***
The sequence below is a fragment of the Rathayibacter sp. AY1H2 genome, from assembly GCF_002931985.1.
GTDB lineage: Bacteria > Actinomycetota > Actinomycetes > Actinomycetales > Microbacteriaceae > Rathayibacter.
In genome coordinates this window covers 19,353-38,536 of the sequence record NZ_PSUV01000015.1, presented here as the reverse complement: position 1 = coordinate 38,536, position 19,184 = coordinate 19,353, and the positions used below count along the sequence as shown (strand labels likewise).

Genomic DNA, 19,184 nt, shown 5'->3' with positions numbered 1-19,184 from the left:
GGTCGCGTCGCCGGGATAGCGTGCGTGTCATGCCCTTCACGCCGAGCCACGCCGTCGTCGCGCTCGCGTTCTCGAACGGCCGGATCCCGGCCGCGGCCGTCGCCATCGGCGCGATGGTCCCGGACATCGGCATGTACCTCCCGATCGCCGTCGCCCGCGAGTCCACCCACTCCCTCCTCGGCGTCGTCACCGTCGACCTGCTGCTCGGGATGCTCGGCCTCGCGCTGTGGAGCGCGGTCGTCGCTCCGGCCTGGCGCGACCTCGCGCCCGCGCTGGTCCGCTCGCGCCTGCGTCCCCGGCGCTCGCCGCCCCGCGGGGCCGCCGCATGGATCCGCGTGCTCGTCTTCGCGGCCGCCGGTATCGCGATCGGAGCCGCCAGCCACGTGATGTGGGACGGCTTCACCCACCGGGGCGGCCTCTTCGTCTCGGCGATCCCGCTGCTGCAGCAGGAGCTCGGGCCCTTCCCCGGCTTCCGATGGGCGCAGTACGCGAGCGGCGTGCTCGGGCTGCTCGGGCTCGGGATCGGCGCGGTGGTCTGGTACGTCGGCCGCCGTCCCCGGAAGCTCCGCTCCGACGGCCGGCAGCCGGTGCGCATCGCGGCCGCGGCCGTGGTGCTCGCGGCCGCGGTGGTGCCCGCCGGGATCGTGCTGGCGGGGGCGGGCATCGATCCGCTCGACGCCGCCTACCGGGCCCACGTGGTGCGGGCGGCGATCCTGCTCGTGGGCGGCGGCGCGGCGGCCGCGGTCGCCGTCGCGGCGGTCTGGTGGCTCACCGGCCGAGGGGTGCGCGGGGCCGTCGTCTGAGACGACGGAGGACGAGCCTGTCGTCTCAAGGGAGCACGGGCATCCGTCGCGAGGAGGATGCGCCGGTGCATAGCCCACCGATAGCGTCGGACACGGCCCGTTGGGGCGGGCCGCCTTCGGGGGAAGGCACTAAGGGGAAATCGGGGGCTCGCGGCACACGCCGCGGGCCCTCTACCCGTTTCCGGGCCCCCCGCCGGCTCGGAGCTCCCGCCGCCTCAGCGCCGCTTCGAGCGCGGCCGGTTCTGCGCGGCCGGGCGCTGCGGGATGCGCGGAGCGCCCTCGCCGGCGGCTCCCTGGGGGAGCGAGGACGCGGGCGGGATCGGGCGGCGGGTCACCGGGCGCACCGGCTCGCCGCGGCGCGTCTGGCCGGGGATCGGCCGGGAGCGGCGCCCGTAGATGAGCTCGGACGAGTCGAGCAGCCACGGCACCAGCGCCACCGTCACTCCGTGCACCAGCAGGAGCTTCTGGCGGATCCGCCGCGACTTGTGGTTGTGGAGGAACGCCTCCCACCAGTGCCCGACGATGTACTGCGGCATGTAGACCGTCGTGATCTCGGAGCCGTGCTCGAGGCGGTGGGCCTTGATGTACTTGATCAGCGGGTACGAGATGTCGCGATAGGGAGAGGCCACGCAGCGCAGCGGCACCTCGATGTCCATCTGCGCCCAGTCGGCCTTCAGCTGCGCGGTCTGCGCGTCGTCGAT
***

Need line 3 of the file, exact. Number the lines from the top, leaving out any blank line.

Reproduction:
In genome coordinates this window covers 19,353-38,536 of the sequence record NZ_PSUV01000015.1, presented here as the reverse complement: position 1 = coordinate 38,536, position 19,184 = coordinate 19,353, and the positions used below count along the sequence as shown (strand labels likewise).